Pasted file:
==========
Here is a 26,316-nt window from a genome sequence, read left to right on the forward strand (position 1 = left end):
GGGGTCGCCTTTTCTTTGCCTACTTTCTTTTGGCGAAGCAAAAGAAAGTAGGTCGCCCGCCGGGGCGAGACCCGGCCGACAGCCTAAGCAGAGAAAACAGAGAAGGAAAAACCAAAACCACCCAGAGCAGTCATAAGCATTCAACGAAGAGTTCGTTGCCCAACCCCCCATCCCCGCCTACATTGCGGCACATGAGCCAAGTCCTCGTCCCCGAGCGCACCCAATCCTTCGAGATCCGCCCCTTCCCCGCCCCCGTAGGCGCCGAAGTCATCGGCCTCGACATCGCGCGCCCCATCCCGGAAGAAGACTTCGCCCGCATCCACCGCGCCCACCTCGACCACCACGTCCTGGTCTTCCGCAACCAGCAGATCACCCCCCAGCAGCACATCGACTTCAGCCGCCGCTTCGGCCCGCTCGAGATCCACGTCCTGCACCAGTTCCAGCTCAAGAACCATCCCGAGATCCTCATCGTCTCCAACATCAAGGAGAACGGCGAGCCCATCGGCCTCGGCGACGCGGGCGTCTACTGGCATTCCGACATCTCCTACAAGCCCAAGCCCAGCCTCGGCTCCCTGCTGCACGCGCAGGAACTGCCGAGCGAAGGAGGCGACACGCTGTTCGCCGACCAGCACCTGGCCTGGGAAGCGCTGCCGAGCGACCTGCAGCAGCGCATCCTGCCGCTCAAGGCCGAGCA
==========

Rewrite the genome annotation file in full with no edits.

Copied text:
Here is a 26,316-nt window from a genome sequence, read left to right on the forward strand (position 1 = left end):
GGGGTCGCCTTTTCTTTGCCTACTTTCTTTTGGCGAAGCAAAAGAAAGTAGGTCGCCCGCCGGGGCGAGACCCGGCCGACAGCCTAAGCAGAGAAAACAGAGAAGGAAAAACCAAAACCACCCAGAGCAGTCATAAGCATTCAACGAAGAGTTCGTTGCCCAACCCCCCATCCCCGCCTACATTGCGGCACATGAGCCAAGTCCTCGTCCCCGAGCGCACCCAATCCTTCGAGATCCGCCCCTTCCCCGCCCCCGTAGGCGCCGAAGTCATCGGCCTCGACATCGCGCGCCCCATCCCGGAAGAAGACTTCGCCCGCATCCACCGCGCCCACCTCGACCACCACGTCCTGGTCTTCCGCAACCAGCAGATCACCCCCCAGCAGCACATCGACTTCAGCCGCCGCTTCGGCCCGCTCGAGATCCACGTCCTGCACCAGTTCCAGCTCAAGAACCATCCCGAGATCCTCATCGTCTCCAACATCAAGGAGAACGGCGAGCCCATCGGCCTCGGCGACGCGGGCGTCTACTGGCATTCCGACATCTCCTACAAGCCCAAGCCCAGCCTCGGCTCCCTGCTGCACGCGCAGGAACTGCCGAGCGAAGGAGGCGACACGCTGTTCGCCGACCAGCACCTGGCCTGGGAAGCGCTGCCGAGCGACCTGCAGCAGCGCATCCTGCCGCTCAAGGCCGAGCA